29 Mar Gate Capacity: Knowing When To Build


A common problem with growing demand at airports is gate shortage. The apparent solution is building more gates, which is neither easy nor fast. An easier option is more efficient gate allocations and ‘steering’ traffic to smooth capacity issues. The conundrum is that this gets you only so far. How do you know in advance when you’ve reached maximum optimisation and it’s time to build?

Optimising gate usage can postpone the expenditure, but how far can you go before you need to build?

When is gate capacity really maxed?

Building new piers and gates requires significant planning, time and investment. Optimising gate usage can postpone the expenditure, but how far can you go before you need to build? And how do you know how many and what type?

Finding a reliable formula for the number and type of gates needed is difficult. Real-time gate allocation is extremely complex and seldom follows standard maxims. The variables are myriad, such as:

  • Balancing use of gates, remote stands and remote handling
  • Schengen versus non-Schengen (Europe)
  • Pier sections rotating between Schengen and non-Schengen traffic (Europe)
  • Efficient planning of available handling equipment
  • (Connecting) Passengers walking too far
  • Airline gate preferences
  • MARS stands offer flexibility but can increase complexity
  • Sufficient size while minimising small planes using large plane space
  • Variability of daily operations


Getting past the complexity

Figuring out where to optimise and when or what to build is much too complex and costly for real-time experimentation. Using a simulation model allows unlimited iterations of different scenarios to test a wide range of possibilities.

Creating an effective high-fidelity simulation model of an airport’s complexity and unique infrastructure is challenging, but not impossible. We recently developed a realistic model for one of our clients, to simulate highly-detailed traffic scenarios.

The model integrates the gate allocation complexities and plays out various scenarios to the point where there is no more space to handle aircraft. This allowed the client to test optimisation options and determine breaking points for each scenario.

How our gate allocation model works

To build the model, we first gauge actual capacity by studying current gate allocations and stand use, including the manual decisions on day-to-day complexities. Our model incorporates all these decisions, making smart allocations by simultaneously assessing future effects.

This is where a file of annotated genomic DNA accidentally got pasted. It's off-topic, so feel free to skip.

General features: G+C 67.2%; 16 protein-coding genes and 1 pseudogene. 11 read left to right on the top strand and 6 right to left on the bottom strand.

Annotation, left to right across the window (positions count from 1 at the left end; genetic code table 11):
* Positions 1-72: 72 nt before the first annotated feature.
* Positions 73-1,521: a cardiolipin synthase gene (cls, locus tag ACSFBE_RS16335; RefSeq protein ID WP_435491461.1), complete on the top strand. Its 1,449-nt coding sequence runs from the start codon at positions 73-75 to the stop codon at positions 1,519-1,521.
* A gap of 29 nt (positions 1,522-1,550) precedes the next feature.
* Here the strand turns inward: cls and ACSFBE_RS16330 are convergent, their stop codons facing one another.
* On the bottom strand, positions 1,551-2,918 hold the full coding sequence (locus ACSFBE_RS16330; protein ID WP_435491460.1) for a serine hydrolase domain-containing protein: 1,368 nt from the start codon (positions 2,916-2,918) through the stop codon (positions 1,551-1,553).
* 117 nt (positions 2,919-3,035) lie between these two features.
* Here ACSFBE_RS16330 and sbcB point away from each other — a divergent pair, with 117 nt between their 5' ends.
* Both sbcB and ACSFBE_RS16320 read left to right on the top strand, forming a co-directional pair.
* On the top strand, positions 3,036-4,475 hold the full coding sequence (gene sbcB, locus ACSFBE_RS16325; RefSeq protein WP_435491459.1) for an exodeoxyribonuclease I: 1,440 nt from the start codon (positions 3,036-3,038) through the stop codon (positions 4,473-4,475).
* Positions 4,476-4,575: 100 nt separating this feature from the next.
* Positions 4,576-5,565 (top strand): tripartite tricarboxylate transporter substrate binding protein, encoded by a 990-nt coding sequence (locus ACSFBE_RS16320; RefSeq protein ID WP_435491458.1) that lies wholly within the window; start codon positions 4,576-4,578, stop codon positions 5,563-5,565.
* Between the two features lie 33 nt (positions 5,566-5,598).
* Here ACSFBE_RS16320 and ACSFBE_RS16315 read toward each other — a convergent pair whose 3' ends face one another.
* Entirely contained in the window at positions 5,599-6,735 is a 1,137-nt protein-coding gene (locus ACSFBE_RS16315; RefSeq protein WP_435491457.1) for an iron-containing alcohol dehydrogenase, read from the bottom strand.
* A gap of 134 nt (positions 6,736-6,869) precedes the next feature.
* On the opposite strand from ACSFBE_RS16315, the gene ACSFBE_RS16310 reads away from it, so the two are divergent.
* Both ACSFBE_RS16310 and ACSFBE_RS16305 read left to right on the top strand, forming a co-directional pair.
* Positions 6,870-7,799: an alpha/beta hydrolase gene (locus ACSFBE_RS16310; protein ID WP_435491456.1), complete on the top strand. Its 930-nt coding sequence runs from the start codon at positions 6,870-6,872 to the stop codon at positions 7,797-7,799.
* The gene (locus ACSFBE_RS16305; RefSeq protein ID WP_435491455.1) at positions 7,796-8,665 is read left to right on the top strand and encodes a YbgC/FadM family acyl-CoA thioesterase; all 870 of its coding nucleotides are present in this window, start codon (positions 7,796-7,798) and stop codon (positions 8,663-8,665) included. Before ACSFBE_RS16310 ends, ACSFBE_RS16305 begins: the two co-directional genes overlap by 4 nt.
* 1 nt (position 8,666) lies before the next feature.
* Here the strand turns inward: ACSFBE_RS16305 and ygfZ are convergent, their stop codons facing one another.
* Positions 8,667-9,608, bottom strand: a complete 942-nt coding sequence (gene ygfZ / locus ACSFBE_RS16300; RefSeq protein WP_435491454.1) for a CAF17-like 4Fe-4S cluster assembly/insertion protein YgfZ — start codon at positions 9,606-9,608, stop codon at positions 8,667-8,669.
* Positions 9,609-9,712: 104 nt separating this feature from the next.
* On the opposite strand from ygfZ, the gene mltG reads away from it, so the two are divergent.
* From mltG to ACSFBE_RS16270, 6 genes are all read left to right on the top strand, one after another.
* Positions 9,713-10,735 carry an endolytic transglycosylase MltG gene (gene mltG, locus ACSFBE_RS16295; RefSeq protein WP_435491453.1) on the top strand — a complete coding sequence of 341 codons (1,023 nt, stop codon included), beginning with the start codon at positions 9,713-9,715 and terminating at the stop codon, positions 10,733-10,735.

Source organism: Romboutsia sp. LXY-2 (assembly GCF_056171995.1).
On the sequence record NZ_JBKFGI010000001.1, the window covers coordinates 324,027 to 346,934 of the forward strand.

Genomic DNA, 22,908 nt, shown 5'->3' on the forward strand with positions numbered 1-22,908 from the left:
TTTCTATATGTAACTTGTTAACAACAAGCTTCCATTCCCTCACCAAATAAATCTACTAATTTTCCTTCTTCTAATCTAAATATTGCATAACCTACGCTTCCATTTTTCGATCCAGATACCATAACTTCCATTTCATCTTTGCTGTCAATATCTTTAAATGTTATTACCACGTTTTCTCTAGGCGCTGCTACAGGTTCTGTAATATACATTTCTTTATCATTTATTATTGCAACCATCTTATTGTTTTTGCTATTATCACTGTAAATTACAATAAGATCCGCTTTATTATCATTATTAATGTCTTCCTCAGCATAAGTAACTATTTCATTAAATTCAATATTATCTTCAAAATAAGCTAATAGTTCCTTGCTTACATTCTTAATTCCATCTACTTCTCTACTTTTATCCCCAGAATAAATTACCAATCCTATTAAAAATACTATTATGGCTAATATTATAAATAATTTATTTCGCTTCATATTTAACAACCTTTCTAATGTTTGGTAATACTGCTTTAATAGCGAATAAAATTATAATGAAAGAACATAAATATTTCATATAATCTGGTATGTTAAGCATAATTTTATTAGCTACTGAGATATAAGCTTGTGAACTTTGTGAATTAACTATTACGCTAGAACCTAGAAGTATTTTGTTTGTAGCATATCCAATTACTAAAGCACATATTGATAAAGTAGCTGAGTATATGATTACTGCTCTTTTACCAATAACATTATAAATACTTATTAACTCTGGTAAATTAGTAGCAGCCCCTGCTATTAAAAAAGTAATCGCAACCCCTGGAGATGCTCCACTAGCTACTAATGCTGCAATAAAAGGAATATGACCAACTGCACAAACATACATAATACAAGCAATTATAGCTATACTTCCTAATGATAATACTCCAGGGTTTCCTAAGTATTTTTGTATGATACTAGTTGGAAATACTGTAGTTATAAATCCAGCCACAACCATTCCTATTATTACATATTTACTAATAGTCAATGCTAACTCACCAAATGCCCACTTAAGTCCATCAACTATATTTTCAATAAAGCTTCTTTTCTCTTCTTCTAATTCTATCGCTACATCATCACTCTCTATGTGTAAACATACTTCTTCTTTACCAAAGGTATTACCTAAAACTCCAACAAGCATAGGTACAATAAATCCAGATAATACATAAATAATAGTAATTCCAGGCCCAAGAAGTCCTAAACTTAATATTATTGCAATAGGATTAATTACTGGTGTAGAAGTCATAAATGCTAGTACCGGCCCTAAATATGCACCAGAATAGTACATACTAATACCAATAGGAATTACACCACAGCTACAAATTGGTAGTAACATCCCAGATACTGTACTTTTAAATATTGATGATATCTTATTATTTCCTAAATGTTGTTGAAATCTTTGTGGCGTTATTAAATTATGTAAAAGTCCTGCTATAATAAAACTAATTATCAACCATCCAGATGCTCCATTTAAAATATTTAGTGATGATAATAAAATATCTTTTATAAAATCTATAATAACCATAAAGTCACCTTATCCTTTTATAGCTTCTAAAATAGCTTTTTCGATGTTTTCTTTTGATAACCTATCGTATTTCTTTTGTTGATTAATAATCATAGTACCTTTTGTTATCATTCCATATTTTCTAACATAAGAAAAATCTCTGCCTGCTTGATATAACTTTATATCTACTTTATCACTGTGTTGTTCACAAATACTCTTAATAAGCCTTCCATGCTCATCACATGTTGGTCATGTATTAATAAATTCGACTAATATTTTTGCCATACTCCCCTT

We then run simulations of the entire gate allocation process under different traffic scenarios or infrastructural changes. For example, solving Wide Body gate shortages could range from changing MARS stand usage, to more remote parking positions, to building new gates. Simulation tests the effectiveness of each option at truly solving the problem, or whether it causes unexpected new ones.

Our gate allocation simulation model is flexible enough to translate easily to any airport situation. Using it to test different scenarios provides airport decision makers with fast, invaluable insights into gate capacity and planning options, both now and in the future.

About To70. To70 is one of the world’s leading aviation consultancies, founded in the Netherlands with offices in Europe, Australia, Asia, and Latin America. To70 believes that society’s growing demand for transport and mobility can be met in a safe, efficient, environmentally friendly and economically viable manner. For more information, please refer to

Ruud Van Gils
Ruud Van Gils
My passion for aviation led me to To70, where I have contributed to and managed a large variety of projects. These projects range from aviation legislation to flight data analyses. My expertise is in performing fast-time simulations using state of the art simulator software and I develop my own simulation tools. I’m also the initiator of the To70 running team.
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